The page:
In 1945 the French railways (SNCF) were in very poor condition following six years of war. Huge numbers of locomotives had been destroyed. There was a desperate need for a large fleet of new engines to aid the post-war recovery effort. With French industry so badly damaged, it was decided to look to America to provide this new motive power and a team of SNCF engineers visited the United States to agree specifications.

What emerged was the 141R class. Based on an existing American Mikado design but substantially modified for European use, these two cylinder simple expansion locomotives were an immediate success because of their rugged construction, low maintenance and immense power.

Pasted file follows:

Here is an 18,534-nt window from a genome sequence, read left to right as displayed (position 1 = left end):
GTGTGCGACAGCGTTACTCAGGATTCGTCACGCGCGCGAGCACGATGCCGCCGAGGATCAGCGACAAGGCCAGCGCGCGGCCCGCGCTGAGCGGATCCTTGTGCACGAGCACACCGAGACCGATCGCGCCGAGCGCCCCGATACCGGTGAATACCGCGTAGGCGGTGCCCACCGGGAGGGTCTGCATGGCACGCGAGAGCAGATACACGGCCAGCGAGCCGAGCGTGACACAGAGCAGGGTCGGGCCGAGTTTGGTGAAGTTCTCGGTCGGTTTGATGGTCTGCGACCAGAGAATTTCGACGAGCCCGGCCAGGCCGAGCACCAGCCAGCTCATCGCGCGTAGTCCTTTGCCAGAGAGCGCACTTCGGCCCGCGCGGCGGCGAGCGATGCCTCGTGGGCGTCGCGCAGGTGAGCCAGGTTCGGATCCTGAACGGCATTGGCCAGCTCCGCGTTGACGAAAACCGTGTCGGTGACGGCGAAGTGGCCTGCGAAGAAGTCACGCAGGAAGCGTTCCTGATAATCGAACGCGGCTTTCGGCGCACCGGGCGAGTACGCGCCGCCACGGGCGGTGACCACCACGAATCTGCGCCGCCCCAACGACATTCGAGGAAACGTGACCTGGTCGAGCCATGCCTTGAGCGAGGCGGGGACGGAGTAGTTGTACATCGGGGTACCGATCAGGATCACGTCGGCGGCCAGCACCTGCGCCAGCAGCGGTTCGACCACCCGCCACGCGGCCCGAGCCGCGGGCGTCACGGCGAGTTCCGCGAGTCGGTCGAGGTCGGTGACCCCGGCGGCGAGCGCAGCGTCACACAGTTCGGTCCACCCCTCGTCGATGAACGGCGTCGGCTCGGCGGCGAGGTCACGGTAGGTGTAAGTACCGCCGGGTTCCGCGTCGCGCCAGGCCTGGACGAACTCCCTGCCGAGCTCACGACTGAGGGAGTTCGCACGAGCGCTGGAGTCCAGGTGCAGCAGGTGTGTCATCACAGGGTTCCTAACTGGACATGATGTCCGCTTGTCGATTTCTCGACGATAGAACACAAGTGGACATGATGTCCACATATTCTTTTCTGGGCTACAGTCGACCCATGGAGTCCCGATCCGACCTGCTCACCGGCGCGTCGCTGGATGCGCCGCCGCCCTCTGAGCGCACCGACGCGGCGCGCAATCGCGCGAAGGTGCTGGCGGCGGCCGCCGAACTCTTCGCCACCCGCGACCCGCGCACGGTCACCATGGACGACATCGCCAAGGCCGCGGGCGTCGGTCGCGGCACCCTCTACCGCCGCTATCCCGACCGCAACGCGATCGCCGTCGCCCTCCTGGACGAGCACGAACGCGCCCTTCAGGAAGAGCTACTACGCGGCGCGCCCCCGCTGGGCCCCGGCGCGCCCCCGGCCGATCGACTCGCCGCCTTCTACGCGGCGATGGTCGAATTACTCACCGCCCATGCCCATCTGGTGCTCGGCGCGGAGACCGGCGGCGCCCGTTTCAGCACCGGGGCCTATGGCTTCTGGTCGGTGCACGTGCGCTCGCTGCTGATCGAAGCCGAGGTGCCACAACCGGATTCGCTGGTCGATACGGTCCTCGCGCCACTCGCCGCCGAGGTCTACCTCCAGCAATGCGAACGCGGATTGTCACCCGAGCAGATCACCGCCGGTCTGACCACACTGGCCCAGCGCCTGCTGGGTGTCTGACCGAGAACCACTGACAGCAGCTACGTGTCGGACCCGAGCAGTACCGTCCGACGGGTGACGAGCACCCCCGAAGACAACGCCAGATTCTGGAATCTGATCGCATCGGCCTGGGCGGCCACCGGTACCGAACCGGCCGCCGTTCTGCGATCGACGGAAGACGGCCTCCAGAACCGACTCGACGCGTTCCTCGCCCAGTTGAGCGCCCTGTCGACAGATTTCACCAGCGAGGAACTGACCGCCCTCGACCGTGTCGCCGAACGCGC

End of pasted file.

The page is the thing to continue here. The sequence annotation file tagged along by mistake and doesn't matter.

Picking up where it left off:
Both coal and oil burning versions were produced and it took four American locomotive builders to fulfil the orders. The Lima, Baldwin, Alco and Montreal loco factories all worked flat out and by 1948 the fleet was complete (except for 12, which ended up at the bottom of the Atlantic when the ship carrying them sank).

Only 6 remain in working order and Switzerland is fortunate to have two of them: the magnificent oil-fired 1244 owned by the Mikado Association and its elder brother the coal fired 568. 141R 568 is based in Schaffhausen, north of Zurich.